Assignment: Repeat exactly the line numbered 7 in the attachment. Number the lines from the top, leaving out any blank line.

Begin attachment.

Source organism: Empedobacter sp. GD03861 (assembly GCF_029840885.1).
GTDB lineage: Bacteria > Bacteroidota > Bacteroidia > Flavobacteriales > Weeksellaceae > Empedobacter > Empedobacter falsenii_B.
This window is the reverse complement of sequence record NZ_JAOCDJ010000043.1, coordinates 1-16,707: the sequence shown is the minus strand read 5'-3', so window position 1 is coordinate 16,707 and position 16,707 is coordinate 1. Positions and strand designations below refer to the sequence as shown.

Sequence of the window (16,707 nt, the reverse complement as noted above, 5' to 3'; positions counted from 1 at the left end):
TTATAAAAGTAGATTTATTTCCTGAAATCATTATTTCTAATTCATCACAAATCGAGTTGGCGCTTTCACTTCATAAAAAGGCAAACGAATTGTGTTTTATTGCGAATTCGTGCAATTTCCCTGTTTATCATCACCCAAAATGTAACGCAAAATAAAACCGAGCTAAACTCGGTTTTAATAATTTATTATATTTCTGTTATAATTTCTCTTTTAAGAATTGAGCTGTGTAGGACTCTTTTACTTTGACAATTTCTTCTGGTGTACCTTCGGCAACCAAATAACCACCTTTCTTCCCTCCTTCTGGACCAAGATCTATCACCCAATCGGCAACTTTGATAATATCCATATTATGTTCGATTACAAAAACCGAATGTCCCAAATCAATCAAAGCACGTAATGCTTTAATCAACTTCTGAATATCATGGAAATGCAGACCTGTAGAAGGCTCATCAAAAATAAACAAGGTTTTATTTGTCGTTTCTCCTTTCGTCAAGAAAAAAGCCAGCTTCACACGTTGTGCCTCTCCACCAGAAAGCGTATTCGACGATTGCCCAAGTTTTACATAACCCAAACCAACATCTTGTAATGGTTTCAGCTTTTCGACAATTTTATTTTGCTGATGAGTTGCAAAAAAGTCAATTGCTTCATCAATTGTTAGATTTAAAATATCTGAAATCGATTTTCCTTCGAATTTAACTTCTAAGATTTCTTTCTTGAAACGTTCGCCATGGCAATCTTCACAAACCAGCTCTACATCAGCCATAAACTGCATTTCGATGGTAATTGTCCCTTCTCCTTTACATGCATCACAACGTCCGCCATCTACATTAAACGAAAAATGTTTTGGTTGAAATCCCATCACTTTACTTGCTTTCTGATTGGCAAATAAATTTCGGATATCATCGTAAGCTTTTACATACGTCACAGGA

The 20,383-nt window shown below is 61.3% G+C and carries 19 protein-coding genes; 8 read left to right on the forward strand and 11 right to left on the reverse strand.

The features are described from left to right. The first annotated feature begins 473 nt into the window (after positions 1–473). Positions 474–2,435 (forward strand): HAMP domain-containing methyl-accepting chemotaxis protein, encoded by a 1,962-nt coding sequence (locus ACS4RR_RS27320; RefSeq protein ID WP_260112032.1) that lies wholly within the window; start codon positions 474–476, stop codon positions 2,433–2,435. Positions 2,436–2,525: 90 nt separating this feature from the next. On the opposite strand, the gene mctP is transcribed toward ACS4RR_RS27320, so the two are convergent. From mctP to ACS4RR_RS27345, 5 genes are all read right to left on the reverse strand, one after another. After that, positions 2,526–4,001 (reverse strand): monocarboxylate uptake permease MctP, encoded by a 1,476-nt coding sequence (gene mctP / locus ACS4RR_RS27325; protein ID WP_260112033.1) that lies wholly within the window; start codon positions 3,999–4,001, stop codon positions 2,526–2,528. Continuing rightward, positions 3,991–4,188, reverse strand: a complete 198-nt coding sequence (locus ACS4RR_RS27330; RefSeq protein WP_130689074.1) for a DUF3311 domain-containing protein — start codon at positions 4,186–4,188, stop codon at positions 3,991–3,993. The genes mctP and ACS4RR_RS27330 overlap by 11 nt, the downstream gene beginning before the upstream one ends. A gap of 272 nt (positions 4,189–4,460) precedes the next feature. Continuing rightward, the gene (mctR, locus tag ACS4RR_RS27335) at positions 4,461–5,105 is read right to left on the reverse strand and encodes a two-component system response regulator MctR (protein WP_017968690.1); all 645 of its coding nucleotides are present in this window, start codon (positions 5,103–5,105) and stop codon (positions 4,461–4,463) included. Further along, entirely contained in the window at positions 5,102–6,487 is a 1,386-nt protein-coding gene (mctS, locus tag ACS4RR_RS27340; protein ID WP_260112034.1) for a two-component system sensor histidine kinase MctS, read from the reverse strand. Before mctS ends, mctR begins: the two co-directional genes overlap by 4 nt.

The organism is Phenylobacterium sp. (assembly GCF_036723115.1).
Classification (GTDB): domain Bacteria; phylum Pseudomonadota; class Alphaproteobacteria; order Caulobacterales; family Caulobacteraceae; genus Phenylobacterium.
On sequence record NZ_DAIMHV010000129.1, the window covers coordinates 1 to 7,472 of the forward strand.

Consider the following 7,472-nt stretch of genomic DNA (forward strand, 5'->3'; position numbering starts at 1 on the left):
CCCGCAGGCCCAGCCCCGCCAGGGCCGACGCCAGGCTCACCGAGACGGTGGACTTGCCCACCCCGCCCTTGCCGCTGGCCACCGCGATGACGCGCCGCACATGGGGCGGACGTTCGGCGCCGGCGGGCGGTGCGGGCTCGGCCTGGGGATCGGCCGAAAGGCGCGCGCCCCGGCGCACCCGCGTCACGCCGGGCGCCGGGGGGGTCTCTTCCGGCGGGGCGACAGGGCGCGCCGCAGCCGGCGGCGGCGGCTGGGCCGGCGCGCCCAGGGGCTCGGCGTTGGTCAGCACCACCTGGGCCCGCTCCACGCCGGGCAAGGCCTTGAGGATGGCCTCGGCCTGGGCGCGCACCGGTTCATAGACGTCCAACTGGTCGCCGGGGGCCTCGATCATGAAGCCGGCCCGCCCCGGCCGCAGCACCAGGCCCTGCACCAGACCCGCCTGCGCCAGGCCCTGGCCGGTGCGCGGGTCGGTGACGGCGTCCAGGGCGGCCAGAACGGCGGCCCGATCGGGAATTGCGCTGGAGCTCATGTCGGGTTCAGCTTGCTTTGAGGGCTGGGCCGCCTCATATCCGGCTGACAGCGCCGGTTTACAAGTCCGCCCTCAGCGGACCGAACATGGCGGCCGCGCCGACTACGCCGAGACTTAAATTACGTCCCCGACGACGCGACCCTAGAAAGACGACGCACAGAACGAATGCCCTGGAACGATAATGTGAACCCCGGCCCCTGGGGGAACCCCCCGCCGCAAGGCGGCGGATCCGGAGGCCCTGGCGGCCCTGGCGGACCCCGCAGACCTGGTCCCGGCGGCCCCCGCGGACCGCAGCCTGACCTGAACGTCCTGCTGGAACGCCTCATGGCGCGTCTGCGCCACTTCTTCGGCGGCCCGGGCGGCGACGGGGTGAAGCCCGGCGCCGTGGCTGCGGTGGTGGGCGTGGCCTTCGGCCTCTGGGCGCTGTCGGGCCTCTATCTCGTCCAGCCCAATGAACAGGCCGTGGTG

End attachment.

The features are described from left to right. The first annotated feature begins 473 nt into the window (after positions 1–473). Positions 474–2,435 (forward strand): HAMP domain-containing methyl-accepting chemotaxis protein, encoded by a 1,962-nt coding sequence (locus ACS4RR_RS27320; RefSeq protein ID WP_260112032.1) that lies wholly within the window; start codon positions 474–476, stop codon positions 2,433–2,435. Positions 2,436–2,525: 90 nt separating this feature from the next. On the opposite strand, the gene mctP is transcribed toward ACS4RR_RS27320, so the two are convergent. From mctP to ACS4RR_RS27345, 5 genes are all read right to left on the reverse strand, one after another. After that, positions 2,526–4,001 (reverse strand): monocarboxylate uptake permease MctP, encoded by a 1,476-nt coding sequence (gene mctP / locus ACS4RR_RS27325; protein ID WP_260112033.1) that lies wholly within the window; start codon positions 3,999–4,001, stop codon positions 2,526–2,528. Continuing rightward, positions 3,991–4,188, reverse strand: a complete 198-nt coding sequence (locus ACS4RR_RS27330; RefSeq protein WP_130689074.1) for a DUF3311 domain-containing protein — start codon at positions 4,186–4,188, stop codon at positions 3,991–3,993. The genes mctP and ACS4RR_RS27330 overlap by 11 nt, the downstream gene beginning before the upstream one ends. A gap of 272 nt (positions 4,189–4,460) precedes the next feature. Continuing rightward, the gene (mctR, locus tag ACS4RR_RS27335) at positions 4,461–5,105 is read right to left on the reverse strand and encodes a two-component system response regulator MctR (protein WP_017968690.1); all 645 of its coding nucleotides are present in this window, start codon (positions 5,103–5,105) and stop codon (positions 4,461–4,463) included. Further along, entirely contained in the window at positions 5,102–6,487 is a 1,386-nt protein-coding gene (mctS, locus tag ACS4RR_RS27340; protein ID WP_260112034.1) for a two-component system sensor histidine kinase MctS, read from the reverse strand. Before mctS ends, mctR begins: the two co-directional genes overlap by 4 nt.